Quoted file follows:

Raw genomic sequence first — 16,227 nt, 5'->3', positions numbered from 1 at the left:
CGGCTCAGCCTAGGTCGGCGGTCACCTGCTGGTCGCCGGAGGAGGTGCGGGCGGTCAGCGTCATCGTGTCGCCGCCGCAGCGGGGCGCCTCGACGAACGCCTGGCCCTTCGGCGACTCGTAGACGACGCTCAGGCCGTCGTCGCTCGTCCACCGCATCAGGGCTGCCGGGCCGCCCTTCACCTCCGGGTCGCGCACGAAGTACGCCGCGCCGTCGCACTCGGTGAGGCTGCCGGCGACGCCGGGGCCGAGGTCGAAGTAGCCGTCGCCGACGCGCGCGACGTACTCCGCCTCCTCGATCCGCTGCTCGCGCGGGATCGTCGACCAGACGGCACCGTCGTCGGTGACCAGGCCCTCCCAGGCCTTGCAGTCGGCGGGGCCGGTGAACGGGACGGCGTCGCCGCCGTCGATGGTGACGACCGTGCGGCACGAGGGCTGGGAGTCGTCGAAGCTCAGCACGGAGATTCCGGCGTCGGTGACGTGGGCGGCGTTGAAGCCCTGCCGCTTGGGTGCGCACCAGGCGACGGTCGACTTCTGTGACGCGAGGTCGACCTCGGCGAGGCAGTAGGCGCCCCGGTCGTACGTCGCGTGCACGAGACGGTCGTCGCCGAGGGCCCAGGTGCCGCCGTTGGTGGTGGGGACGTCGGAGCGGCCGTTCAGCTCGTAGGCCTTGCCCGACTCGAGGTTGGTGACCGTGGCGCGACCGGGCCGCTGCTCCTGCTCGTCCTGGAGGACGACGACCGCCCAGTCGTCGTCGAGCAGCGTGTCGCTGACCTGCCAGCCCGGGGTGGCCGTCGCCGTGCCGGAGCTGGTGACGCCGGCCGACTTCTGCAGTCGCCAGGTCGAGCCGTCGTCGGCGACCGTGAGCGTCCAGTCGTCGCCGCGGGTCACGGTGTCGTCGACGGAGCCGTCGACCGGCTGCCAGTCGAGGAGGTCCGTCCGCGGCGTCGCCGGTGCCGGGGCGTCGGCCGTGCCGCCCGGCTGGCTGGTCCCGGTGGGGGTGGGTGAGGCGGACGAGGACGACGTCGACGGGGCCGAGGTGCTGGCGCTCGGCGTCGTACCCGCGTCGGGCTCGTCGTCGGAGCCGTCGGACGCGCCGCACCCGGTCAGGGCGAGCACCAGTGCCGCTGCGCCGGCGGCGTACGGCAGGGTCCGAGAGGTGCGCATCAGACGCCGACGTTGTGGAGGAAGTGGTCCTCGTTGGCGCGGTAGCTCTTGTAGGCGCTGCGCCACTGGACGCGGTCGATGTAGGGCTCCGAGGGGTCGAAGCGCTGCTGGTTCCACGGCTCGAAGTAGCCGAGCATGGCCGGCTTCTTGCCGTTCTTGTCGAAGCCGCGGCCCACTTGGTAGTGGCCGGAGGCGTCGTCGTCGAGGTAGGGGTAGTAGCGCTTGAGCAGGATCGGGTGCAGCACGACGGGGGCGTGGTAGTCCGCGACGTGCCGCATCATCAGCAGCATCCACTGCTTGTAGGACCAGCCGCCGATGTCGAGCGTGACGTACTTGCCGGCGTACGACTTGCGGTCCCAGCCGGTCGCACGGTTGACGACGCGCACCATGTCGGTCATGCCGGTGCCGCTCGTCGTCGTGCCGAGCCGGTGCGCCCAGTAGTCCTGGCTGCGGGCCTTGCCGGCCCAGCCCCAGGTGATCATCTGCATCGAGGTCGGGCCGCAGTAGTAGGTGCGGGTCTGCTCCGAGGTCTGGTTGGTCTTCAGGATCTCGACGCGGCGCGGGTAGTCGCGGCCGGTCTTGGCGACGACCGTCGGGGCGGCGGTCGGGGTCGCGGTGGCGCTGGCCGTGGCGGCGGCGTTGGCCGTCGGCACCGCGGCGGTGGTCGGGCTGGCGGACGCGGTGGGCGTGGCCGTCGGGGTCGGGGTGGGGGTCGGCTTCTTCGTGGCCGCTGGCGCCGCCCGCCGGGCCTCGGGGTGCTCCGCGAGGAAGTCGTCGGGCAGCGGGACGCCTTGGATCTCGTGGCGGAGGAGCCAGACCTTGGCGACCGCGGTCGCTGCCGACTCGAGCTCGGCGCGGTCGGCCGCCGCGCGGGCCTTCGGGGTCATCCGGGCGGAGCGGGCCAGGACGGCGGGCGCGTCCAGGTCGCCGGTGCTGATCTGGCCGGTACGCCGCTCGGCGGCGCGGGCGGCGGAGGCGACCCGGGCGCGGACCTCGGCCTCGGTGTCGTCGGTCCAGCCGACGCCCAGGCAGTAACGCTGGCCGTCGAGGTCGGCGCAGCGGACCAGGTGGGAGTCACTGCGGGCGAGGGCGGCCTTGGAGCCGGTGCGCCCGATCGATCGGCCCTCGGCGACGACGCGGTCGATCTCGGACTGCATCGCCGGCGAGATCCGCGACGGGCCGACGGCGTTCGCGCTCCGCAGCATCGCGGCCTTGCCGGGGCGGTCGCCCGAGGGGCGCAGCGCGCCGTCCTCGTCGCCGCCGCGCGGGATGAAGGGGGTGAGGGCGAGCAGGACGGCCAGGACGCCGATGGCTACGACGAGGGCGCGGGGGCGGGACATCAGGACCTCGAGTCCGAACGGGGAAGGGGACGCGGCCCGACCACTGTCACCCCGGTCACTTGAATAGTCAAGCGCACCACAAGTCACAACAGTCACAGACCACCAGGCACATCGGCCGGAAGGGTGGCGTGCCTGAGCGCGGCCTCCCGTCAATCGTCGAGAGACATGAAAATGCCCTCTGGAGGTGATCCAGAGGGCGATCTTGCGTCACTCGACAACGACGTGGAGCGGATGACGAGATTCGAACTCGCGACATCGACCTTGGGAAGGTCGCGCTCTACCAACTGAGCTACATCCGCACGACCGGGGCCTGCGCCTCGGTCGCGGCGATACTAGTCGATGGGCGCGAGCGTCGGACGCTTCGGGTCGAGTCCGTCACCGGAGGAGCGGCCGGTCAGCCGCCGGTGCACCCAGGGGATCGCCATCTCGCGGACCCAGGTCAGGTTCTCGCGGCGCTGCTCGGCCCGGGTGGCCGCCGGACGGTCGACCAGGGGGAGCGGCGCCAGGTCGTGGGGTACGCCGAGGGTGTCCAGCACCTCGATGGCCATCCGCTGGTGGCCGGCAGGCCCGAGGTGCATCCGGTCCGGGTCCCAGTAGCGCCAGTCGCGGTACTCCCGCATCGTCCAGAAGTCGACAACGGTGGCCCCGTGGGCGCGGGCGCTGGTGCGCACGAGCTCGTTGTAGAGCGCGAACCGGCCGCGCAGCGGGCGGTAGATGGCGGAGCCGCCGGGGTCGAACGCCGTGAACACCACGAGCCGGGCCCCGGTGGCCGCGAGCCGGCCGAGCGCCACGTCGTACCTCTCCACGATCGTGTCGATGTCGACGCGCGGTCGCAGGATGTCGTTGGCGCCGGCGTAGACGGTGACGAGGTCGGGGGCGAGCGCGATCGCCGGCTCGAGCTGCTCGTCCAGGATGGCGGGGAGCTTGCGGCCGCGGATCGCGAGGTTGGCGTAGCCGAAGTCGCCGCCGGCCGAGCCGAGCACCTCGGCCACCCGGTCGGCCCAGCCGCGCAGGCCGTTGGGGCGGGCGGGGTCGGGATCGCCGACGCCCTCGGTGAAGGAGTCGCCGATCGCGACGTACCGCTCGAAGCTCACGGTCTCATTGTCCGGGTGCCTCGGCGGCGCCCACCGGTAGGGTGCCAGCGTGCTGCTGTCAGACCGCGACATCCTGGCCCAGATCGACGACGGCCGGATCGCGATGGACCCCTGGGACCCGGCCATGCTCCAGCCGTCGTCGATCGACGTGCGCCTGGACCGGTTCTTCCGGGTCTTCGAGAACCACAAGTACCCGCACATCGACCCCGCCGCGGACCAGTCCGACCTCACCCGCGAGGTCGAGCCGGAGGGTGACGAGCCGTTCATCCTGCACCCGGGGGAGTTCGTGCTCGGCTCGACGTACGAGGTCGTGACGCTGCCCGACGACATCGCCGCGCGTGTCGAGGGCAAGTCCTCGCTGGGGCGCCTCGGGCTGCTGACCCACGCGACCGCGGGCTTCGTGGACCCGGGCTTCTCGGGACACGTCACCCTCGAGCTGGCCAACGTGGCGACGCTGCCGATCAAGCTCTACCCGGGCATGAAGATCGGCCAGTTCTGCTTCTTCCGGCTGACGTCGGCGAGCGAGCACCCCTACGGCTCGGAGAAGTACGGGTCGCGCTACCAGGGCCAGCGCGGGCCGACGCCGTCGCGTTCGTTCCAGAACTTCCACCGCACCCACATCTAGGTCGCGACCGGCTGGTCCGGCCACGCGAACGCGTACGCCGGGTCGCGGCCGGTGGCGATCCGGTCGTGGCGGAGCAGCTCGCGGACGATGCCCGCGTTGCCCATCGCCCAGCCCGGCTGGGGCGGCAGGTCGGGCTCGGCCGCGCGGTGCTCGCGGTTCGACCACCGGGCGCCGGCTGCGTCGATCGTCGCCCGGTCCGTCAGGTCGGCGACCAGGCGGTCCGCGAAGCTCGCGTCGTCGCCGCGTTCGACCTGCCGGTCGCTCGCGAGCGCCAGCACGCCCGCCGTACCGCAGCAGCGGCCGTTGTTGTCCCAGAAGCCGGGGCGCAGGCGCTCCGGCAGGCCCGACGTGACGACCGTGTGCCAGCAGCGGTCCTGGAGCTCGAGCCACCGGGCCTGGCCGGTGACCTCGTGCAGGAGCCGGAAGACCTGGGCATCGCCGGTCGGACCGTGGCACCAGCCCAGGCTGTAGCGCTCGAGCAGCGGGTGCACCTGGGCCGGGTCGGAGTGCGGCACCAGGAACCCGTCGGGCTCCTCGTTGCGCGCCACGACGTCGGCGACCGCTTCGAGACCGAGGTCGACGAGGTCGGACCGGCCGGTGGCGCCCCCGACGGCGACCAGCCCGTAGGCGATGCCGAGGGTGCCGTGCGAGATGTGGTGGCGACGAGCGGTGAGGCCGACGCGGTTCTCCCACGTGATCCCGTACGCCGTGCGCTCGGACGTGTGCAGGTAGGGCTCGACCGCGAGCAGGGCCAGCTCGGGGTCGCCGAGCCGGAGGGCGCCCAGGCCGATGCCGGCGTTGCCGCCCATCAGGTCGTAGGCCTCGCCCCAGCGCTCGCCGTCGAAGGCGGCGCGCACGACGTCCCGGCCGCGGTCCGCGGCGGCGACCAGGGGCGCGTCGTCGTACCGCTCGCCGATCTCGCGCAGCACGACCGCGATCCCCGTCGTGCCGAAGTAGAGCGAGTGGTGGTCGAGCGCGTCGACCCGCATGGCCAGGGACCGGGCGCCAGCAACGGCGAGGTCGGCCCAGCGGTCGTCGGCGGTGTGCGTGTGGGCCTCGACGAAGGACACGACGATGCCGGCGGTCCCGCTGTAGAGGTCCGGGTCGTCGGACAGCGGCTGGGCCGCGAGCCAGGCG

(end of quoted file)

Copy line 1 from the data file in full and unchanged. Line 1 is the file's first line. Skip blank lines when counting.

Raw genomic sequence first — 16,227 nt, 5'->3', positions numbered from 1 at the left: